Mercedes-Benz Forum banner

1 - 18 of 18 Posts

·
Registered
1960 Unimog 404
Joined
·
14 Posts
Discussion Starter #1
Hi

One of my wheel cylinders leaked and soaked the brake linings in brake fluid.
Is there any way to clean the lining, or do I have to buy new ones?

Thanks
Tom
 

·
Registered
'01-E320 & 02-ST2
Joined
·
31,631 Posts
Are they riveted or bonded? If they are riveted, you could try one of the aerosol brake cleaners, but I wouldn't hold out much hope. If you can't get them clean enough they will grab and be noisy and may smoke some, too.

If they are bonded, don't even try; the lining may release completely, and that's a bad day all around.

BTW, you'll have to buy a full axle set, too, you can't just buy for one wheel, unfortunately.
 

·
Registered
Non MB 1975 Volvo C304, 1958 Kramer U540, 1959 unimog Westfalia 411
Joined
·
1,381 Posts
I saw on this forum someone had put there land rover pads or shoes in pan of water out doors and boiled the oil from them. Depending on there construction they may swell up to like new thickness!!
 

·
Registered
2007 SL550, 1996 E300 Diesel, 1959 220SE, 1965 Unimog 404.115-Sold
Joined
·
311 Posts
Actually you can by single shoes from Expedition Imports and they are fairly reasonable in price.
 

·
Registered
85' U1300L Holset Turbo VA A/C, 66' Propane 404.1 rock mog, 1975 416 Doka, G500, Volvo C303
Joined
·
5,037 Posts
Spray off with brake cleaner and reinstall! I do it all the time on 404 brakes with no I'll effects.
 

·
Registered
1960 Unimog 404
Joined
·
14 Posts
Discussion Starter #6
Thanks Guys

Brake fluid is hygroscopic, so water should 'suck out' at least some of the brake fluid if I submerge the shoes.
Then a good rub down with brake cleaner and they should be like new.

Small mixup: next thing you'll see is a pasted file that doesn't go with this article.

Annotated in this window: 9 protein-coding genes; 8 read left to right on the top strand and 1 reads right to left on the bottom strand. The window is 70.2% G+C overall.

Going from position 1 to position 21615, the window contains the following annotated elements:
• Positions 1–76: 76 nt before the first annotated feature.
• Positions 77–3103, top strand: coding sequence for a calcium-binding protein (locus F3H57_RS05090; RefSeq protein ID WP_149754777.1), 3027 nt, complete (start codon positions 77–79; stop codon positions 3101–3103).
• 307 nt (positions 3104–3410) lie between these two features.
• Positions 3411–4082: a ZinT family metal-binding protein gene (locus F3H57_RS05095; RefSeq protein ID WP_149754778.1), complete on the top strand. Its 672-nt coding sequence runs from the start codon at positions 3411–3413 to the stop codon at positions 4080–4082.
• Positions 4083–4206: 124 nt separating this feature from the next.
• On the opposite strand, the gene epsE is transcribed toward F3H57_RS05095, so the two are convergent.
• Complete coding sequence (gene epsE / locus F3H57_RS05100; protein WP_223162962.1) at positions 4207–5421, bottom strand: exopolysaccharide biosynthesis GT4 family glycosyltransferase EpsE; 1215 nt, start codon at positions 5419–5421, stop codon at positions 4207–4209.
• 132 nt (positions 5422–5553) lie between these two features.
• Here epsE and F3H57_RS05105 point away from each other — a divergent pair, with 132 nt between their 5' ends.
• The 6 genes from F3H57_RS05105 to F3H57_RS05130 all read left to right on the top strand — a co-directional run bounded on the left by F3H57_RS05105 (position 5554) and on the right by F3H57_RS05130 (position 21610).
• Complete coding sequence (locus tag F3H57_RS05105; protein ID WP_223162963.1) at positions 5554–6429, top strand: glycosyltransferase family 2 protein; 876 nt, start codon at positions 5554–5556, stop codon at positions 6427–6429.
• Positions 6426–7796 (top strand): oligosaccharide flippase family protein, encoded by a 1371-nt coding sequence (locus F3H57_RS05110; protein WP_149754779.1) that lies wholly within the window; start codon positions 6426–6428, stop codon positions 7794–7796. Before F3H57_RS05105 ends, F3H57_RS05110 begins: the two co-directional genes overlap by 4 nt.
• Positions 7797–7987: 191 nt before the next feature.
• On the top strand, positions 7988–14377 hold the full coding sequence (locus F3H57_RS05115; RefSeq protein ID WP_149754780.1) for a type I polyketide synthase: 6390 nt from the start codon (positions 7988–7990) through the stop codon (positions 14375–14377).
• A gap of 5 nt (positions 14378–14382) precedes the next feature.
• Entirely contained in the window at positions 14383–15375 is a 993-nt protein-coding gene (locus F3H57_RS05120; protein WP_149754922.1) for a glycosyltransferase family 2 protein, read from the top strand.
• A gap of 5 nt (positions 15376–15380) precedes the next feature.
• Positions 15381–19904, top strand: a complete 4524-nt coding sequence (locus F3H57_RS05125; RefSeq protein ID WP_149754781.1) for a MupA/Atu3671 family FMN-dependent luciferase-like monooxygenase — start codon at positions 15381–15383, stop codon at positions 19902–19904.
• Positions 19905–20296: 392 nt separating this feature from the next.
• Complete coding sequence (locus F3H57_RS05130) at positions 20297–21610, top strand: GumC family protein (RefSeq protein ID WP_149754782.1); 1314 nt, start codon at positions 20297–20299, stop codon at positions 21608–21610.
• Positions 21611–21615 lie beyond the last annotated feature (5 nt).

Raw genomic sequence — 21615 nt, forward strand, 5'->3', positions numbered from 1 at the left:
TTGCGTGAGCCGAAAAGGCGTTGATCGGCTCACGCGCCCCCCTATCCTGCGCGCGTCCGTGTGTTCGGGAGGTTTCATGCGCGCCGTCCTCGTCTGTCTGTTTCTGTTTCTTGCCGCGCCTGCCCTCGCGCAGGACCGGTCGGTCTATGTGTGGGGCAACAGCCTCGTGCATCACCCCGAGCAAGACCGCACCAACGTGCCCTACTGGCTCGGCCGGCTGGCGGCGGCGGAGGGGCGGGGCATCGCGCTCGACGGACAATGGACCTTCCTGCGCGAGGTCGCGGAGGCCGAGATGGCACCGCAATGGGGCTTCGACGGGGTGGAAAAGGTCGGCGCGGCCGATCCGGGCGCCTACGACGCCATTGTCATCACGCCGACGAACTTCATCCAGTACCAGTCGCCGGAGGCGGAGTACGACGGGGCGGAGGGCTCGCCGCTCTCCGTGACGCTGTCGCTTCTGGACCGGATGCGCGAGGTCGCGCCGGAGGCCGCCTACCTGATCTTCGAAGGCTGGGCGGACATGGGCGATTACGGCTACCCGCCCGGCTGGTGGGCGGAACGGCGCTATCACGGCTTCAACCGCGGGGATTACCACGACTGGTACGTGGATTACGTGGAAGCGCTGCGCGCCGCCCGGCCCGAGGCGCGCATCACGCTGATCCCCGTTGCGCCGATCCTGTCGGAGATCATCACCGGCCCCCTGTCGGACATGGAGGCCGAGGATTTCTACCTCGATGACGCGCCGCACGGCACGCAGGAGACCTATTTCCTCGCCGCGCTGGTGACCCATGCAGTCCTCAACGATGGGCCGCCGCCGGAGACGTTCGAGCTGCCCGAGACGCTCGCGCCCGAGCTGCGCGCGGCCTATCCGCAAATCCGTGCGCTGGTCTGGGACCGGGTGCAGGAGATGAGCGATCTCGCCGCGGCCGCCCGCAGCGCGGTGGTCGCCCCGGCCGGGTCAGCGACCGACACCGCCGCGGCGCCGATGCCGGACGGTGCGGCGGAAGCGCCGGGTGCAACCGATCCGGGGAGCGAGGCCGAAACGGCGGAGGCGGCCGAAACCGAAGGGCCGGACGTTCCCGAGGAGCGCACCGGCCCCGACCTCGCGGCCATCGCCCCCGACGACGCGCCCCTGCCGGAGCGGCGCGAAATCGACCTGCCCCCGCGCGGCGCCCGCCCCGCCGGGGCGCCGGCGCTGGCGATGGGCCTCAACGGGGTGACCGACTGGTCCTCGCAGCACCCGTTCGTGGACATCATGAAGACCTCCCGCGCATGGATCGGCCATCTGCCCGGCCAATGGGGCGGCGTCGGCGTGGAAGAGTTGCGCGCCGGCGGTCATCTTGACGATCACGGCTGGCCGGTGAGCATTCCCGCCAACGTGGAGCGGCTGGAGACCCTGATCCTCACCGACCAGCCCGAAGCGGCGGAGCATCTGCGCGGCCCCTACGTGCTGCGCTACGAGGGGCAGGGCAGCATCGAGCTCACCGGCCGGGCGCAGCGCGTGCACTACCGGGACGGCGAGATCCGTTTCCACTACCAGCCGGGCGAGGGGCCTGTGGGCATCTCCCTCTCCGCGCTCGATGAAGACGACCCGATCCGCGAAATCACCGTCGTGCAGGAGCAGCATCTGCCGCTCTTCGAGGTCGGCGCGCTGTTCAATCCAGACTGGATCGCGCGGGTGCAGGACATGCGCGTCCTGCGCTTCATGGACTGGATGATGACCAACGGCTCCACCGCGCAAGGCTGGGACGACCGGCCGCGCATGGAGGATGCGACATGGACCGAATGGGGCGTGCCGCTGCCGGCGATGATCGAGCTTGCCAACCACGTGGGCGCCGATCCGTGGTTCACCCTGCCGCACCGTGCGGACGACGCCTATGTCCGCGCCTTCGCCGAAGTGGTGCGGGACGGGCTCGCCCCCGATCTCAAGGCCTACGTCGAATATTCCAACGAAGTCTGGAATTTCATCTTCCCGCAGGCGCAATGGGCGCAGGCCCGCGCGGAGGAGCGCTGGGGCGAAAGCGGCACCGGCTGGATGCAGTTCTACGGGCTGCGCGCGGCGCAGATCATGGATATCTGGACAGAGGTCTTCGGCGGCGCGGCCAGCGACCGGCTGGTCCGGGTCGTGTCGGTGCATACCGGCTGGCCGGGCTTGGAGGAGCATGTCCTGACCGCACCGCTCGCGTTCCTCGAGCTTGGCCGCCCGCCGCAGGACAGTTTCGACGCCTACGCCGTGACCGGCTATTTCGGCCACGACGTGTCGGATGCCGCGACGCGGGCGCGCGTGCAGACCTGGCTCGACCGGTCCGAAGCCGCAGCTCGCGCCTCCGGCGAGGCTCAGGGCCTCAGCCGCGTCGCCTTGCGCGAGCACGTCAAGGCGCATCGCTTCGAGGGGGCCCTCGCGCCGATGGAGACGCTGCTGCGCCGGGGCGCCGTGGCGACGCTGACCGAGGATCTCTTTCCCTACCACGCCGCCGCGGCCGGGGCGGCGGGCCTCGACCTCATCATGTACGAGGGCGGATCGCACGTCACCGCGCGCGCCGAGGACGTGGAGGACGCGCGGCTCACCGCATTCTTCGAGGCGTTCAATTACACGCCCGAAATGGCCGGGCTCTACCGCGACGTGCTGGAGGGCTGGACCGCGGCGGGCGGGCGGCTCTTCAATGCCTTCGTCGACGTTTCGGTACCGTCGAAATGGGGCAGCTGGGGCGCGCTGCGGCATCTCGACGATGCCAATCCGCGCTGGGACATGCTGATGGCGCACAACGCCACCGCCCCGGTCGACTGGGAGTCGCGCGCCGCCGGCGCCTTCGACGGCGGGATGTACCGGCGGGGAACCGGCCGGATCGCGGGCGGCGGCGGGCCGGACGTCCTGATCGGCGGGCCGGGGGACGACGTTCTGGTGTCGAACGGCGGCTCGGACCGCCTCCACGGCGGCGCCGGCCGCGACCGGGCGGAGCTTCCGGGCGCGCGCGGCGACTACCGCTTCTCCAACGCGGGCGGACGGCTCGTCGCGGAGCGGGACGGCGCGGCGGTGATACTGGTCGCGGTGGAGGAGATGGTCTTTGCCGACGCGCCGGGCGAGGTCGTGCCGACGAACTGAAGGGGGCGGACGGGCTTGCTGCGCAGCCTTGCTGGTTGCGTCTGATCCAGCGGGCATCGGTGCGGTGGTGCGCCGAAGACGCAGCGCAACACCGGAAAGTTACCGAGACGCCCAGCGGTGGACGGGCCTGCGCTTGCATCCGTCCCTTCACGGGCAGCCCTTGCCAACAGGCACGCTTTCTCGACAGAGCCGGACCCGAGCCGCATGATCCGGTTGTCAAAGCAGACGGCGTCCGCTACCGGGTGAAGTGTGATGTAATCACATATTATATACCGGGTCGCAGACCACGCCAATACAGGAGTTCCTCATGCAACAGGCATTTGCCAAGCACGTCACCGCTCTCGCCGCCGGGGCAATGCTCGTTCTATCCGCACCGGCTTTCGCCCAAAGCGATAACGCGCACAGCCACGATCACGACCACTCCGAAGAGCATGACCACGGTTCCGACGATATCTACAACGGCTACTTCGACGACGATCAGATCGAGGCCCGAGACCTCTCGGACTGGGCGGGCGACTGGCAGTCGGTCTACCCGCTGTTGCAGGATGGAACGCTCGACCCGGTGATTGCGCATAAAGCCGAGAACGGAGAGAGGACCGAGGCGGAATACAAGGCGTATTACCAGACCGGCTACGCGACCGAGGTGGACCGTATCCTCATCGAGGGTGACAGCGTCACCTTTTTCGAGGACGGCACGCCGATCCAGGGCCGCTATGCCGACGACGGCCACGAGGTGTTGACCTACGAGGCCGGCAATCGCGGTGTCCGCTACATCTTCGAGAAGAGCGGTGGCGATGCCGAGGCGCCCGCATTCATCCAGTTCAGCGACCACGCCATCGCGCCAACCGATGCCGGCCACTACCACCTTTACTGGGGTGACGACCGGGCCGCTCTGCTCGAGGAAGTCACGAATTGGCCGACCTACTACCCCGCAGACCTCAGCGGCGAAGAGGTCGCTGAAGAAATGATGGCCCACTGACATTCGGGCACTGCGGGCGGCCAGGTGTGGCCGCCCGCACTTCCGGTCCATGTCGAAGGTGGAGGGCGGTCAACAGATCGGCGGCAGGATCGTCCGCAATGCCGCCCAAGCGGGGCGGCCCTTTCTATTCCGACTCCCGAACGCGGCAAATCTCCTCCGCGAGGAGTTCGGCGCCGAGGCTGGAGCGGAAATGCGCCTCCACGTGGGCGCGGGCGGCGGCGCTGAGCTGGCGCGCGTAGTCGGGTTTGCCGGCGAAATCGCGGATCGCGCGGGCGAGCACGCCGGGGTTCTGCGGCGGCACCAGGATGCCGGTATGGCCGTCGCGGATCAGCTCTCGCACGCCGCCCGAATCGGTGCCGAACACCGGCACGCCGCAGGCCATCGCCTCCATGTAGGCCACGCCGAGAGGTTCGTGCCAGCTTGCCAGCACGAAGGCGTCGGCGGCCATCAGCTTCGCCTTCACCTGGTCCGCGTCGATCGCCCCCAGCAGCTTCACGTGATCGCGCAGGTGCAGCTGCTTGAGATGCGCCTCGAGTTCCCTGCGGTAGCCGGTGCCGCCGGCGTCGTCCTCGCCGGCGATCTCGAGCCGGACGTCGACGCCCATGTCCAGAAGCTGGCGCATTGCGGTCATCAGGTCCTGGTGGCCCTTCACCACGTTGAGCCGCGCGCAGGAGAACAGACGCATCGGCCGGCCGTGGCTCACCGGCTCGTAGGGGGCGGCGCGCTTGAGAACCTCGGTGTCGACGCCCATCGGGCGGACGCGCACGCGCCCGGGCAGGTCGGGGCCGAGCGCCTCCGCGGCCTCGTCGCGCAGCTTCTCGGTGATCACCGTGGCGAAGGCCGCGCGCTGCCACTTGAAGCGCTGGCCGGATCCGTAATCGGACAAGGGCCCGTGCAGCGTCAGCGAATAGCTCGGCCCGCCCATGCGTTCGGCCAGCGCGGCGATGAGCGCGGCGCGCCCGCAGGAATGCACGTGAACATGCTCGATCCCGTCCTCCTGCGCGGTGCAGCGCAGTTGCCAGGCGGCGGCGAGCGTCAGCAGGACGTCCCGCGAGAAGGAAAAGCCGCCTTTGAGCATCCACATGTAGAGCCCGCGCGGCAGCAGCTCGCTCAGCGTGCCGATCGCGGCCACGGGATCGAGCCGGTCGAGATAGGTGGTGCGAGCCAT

If it doesn't work, I can still buy new ones.

Thanks for your help

Tom
 

·
Registered
Unimog 1967 406 Conv agri, G 460 300GDSt 1988, ML500 2002 W163 (lpg)
Joined
·
75 Posts
I would just be giving a good wash in petrol or thinners. The brake fluid is basically veggie oil. Certainly when I used to test/build brakes for Lucas Girling we used to bath everything in IPA as a cleaning agent which I guess is what brake cleaning fluid is similar to. IPA to paint thinners is not that far a step..
 

·
Registered
85' U1300L Holset Turbo VA A/C, 66' Propane 404.1 rock mog, 1975 416 Doka, G500, Volvo C303
Joined
·
5,037 Posts
Thanks Guys

Brake fluid is hygroscopic, so water should 'suck out' at least some of the brake fluid if I submerge the shoes.
Then a good rub down with brake cleaner and they should be like new.
If it doesn't work, I can still buy new ones.

Thanks for your help

Tom
To much extra work, leave in position and spray with brake clean and enjoy. Then if you really want to, park in a creek for 20min while you have lunch on the trail.
 

·
Unimog Moderator
250GD Wolf
Joined
·
13,267 Posts
To much extra work, leave in position and spray with brake clean and enjoy. Then if you really want to, park in a creek for 20min while you have lunch on the trail.
+1, even better if you have some compressed air and an air gun and spray, soak, then blow off with the air gun, they will be like new.
 

·
Registered
Unimogs
Joined
·
874 Posts
One of the cantankerous old farts at B&A Friction Materials recommended that saturated shoes be cleaned with Brakleen and put in a low temp oven for 8-10 hours at 250 degrees. Apparently this will cook the fluid out of the shoe...? This was an unofficial off the record suggestion if someone couldn't afford the cost of a proper repair.

Then again 8-10 hours in the kitchen oven will probably cost about as much as a new lining.

Speaking of linings, we have recently been getting some reports that local brake shops are refusing to install the riveted linings. Specifically they want a manufacturers statement that the linings are NOT asbestos. I am quite confident that linings manufactured in the mid to late 1980's are going to be asbestos. That is why they work so well! Bottom line, if you are having them installed by a brake shop, ask them first to make sure there will not be any problems.

If you have been living under a rock for the last 20 years, yes Asbestos when airborne and breathed into the lungs is very bad. That means you need to take precautions especially when removing brake drums and dealing with the inevitable brake dust. Brakleen is your friend. Taking an air nozzle and blowing the dust off is not.....